Pryor is facing a tough re-election battle; his Senate seat is a top target of national Republicans.
Once a stronghold for Democrats, Arkansas is trending decidedly to the GOP. As recently as 2010, the party held both Senate seats, three of four House seats and controlled both houses of the state legislature.
Two election cycles later, Republicans now control the state legislature and Pryor is the last remaining Democrat in the delegation.
The partyís presidential vote in the state has also been on a decline. It has steadily dropped from Al Goreís 46 percent in 2000 to Obamaís 37 percent in 2012. If voters relate supporting Pryor to a vote in favor of Obama, heíll likely lose.
2. Both senators took controversial votes.
Republicans hope to make Pryorís support for the Affordable Care Act an issue again in 2014, when key provisions of the law will be implemented. It hurt Lincoln in 2010 and may be a negative again for Pryor.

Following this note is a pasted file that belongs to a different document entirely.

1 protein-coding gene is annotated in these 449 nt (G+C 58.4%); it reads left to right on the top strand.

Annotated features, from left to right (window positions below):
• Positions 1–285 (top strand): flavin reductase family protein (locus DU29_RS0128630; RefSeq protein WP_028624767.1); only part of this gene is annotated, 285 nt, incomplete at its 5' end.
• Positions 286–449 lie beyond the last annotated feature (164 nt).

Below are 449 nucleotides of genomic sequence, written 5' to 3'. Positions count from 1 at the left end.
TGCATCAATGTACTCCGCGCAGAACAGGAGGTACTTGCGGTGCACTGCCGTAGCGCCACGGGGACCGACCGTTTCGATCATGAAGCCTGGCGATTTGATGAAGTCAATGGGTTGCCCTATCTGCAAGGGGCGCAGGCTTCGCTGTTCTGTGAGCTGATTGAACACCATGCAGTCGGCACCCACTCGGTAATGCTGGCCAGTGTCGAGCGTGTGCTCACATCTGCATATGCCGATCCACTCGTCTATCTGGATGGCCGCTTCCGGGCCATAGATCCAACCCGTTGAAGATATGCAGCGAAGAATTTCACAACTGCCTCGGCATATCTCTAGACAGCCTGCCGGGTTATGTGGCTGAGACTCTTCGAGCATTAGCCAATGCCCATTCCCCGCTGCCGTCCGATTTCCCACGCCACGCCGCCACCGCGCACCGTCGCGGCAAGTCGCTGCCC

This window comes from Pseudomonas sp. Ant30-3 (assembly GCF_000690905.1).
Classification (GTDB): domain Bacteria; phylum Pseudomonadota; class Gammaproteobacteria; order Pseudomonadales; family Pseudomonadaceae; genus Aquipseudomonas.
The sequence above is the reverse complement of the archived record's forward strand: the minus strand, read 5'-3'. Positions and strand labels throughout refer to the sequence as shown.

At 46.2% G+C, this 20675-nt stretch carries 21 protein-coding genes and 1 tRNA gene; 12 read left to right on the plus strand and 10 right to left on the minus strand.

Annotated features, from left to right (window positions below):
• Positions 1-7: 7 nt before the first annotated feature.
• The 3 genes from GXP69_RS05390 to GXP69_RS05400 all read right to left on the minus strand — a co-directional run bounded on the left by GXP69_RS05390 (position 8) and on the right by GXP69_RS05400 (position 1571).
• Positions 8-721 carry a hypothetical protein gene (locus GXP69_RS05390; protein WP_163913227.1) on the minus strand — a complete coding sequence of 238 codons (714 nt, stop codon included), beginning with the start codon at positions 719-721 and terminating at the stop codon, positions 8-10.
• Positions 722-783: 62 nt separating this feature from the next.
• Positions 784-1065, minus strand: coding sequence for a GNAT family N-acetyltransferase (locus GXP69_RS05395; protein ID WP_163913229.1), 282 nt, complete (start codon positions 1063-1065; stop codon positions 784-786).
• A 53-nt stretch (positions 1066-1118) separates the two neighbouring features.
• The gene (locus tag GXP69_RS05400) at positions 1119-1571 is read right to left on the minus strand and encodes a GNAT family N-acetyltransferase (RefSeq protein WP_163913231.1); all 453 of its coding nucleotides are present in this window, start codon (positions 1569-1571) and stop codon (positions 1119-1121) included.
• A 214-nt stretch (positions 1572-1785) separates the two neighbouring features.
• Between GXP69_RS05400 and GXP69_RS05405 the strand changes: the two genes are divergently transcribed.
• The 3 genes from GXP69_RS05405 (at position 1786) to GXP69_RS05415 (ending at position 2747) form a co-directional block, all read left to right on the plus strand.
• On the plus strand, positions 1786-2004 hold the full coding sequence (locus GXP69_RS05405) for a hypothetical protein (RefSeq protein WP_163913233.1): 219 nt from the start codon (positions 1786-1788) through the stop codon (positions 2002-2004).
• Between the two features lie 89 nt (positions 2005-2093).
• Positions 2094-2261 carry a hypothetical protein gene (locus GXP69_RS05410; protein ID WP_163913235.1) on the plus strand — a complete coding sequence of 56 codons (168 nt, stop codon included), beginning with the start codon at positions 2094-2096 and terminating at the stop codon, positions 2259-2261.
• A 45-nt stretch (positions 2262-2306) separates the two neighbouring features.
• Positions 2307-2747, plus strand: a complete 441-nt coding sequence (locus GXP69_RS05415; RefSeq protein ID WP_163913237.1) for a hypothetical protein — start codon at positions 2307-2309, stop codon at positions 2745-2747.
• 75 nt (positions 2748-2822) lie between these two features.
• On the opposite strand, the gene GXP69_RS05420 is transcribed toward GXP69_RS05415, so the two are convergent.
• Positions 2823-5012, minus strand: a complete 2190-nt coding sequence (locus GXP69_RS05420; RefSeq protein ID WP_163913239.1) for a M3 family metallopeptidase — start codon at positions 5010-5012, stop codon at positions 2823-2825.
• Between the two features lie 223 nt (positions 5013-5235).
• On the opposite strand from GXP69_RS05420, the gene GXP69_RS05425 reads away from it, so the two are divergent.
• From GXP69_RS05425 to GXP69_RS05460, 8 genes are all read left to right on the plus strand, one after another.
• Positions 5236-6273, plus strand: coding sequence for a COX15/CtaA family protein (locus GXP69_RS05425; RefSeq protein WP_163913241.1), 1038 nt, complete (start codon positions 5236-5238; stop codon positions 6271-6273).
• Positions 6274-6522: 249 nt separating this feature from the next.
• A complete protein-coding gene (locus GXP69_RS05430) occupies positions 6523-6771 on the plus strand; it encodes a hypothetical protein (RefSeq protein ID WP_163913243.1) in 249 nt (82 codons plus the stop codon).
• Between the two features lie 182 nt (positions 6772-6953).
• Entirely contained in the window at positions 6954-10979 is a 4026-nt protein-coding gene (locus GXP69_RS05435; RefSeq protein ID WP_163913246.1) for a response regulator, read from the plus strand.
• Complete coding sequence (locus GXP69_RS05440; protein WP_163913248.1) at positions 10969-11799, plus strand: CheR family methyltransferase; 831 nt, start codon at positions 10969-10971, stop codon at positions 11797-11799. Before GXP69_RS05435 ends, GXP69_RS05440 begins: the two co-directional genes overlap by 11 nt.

His vote against expanded background checks on gun purchases wasnít necessarily unpopular with Democrats in Arkansas, but it invited the ire of some national Democratic donors and New York Mayor Michael Bloomberg. The mayorís pro-gun-control super PAC started expending resources in the state on Friday, spending $350,000 on airtime there to target Pryor.
3. Outside groups will target the race.
Most of the outside spending against Lincoln came in the primary. But Pryor, who has already been hit on the airwaves and in mailboxes, is likely to be a top target through the general election.
Club for Growth and Senate Conservatives Fund have already combined to spend more than $260,000 in independent expenditures on direct mail, radio and television ads that attack Pryor for supporting Obamaís agenda. They also released a poll in March showing Pryor trailing Cotton by 8 points.